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Neil Bruce, President and CEO, SNC-LavalinHand-out

SNC-Lavalin Group Inc. is parting ways with its chief executive officer as the Canadian engineering giant puts faith in a new leader whom it says can better drive earnings after several unsteady quarters.

In a move the company described as a "smooth transition," Robert Card has agreed to step down as CEO after a three-year tenure. He'll be replaced by current chief operating officer Neil Bruce as of Oct. 5 but remains an adviser on key issues such as the company's attempted settlement with the federal government on criminal corruption charges.

"Shareholders and the board of directors are not satisfied with the financial performance," SNC-Lavalin chairman Lawrence Stevenson said in an interview Monday.

"What we need to do, if you think of the next several years, is make sure we're delivering on the projects, both operationally and financially. And we felt that Neil Bruce was the right guy" for that.

A former executive director and COO of British engineering firm Amec, Mr. Bruce has been given increasingly greater responsibility since being recruited to SNC in January, 2013.

He led the transformation of SNC's oil and gas business with the acquisition of Kentz Corp., now the company's most profitable unit, and was widely seen as the heir apparent as SNC's CEO.SNC shares fell 4 per cent to close at $37.63 in trading on the Toronto Stock Exchange.

As an outsider with both private sector and government experience, Mr. Card, 62, was brought in as CEO in October, 2012, to help defuse a corruption crisis that engulfed SNC and shredded its market value. After the shocking arrest of his predecessor, Pierre Duhaime, on fraud charges, and the discovery of improper payments worth millions, Mr. Card moved quickly to reshape the company by revamping management, overhauling the ethics and compliance system, and selling assets.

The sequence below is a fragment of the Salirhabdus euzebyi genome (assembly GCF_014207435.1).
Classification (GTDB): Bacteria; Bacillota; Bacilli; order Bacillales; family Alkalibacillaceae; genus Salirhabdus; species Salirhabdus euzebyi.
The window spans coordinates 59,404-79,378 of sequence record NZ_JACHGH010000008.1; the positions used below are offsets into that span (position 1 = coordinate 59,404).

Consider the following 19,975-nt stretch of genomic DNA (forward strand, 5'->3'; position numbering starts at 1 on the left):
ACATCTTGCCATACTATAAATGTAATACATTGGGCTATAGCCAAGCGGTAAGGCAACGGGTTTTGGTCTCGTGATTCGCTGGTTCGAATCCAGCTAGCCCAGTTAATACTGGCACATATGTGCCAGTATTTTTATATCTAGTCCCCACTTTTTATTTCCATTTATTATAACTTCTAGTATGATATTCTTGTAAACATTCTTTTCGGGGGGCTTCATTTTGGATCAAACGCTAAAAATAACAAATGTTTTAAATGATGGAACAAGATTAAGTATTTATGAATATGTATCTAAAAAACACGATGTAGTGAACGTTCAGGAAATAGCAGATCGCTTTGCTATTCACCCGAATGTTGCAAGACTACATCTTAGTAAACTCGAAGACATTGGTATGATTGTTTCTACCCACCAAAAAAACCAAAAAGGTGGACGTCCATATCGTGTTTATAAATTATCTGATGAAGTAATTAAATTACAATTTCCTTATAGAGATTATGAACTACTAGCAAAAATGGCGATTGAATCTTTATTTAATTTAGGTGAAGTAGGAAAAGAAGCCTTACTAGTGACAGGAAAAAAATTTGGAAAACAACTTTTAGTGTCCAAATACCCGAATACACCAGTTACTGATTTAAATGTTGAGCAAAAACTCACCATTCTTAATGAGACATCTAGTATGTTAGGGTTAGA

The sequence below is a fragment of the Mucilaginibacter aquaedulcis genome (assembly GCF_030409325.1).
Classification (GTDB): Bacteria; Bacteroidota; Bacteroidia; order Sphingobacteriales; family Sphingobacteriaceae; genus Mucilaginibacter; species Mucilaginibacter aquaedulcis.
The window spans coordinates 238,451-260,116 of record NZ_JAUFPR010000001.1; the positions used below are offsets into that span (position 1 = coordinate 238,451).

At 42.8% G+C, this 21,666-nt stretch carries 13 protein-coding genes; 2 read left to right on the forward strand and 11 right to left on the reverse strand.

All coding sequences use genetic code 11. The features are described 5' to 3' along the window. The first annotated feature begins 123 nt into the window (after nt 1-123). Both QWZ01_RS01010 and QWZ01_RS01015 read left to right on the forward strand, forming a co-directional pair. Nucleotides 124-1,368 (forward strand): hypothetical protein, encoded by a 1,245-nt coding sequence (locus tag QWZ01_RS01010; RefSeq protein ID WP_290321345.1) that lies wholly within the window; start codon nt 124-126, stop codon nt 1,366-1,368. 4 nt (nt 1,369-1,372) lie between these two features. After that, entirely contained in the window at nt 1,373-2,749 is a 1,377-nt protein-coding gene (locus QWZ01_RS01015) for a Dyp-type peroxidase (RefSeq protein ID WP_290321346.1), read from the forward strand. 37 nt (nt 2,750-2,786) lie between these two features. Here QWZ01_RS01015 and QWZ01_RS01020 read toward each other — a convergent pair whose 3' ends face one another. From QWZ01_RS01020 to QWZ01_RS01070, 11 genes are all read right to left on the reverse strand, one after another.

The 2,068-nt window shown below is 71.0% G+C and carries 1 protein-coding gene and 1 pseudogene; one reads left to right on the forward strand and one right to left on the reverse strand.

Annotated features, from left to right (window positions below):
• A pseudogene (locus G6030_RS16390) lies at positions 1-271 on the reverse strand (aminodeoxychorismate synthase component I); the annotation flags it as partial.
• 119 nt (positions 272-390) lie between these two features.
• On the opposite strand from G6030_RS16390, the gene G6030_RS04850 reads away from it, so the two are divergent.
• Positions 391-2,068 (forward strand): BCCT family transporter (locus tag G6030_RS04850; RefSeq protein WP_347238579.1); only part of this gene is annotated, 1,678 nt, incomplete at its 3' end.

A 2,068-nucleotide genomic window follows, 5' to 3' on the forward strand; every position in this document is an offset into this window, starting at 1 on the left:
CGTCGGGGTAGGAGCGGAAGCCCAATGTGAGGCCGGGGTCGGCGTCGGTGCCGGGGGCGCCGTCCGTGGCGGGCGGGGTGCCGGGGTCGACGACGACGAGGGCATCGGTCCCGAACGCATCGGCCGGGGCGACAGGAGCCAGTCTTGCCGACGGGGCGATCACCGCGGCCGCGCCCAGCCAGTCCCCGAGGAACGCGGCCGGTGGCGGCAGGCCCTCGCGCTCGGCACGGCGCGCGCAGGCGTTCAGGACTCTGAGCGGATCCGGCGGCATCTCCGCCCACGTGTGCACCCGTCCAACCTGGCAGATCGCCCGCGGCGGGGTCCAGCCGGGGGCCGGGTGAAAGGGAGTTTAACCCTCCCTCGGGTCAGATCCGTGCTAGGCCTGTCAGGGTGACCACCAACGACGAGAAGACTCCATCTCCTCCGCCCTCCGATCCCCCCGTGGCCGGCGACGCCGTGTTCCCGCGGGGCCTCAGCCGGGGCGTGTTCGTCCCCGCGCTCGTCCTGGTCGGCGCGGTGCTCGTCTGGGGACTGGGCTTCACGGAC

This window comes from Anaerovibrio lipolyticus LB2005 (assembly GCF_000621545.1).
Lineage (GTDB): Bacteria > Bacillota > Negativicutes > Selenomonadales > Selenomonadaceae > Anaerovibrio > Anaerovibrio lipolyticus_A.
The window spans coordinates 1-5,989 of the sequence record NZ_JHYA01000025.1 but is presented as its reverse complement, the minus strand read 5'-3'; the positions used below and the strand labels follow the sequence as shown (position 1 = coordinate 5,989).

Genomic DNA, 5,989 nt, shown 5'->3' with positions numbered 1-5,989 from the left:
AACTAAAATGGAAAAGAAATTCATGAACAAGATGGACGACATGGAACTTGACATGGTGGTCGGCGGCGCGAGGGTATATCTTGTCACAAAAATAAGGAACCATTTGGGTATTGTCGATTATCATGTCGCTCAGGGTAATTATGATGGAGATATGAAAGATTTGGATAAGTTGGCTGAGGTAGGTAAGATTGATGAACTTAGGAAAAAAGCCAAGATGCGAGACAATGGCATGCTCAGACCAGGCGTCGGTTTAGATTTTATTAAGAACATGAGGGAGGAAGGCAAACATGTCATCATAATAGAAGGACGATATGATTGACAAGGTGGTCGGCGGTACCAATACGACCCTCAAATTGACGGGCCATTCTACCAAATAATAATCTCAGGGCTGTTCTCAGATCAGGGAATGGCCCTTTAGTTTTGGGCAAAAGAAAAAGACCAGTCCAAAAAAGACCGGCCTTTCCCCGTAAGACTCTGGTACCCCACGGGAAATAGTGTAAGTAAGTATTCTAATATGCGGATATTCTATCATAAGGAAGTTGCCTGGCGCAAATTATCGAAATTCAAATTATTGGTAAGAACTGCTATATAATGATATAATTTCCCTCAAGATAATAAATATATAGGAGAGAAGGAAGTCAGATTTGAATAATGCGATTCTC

But despite a solid balance sheet, SNC continues to deliver spotty earnings marked by problem contracts. Directors now say they want a CEO to capitalize on the company's $12-billion backlog and focus on project profitability and completion as it seeks to join the ranks of the world's largest engineering firms.

Mr. Stevenson said investors should expect no change in strategy with the new CEO and no change in the timing of infrastructure sales, such as the planned disposal of the company's minority stake in Toronto-area toll road 407 International Inc. SNC has said it won't sell 407 until its core engineering and construction business delivers stable and predictable returns.

"When Card came in, it was a very challenging situation and I think he's done an admirable job stabilizing the company," said Dundee Capital Markets analyst Maxim Sytchev. "Right now, it's nice to have backlog, but they have to convert it into revenue and profitability. So the focus has shifted somewhat."

"This announcement comes at a critical period for SNC," said Canaccord Genuity analyst Yuri Lynk, noting that the company is in the early phases of two of the largest infrastructure projects it's ever won, namely Montreal's Champlain Bridge replacement project and Toronto's Eglinton LRT project. "A laser focus on execution will be needed."

Legal challenges also continue to loom over the company.

The RCMP in February laid rare corruption and fraud charges against Montreal-based SNC related to its business dealings in Libya. The company acknowledges there was wrongdoing by executives who've since left its employment but says they were rogues who acted independently. The executives, notably former vice-president Riadh Ben Aissa, claim they acted with the knowledge of senior management.

Mr. Card has made some effort over the past several months to try to win a settlement with the federal government on the charges in order to avoid a court battle that could stretch out years. Unlike the United States and other countries, Canada does not have so-called "deferred prosecution" or "non-prosecution" agreements that allow states to fine companies facing bribery allegations while sparing them a trial or a guilty plea.

Talks are now stalled as the company waits to see which party forms the next government, Mr. Stevenson said. There is no timeline to reach a resolution, he said.

SNC directors started talking to Mr. Card about a CEO transition about nine months ago, the chairman said. Subsequently, the company conducted a formal competition for the CEO job and Mr. Bruce, 55, was chosen. He moved to Montreal from London last month with his family.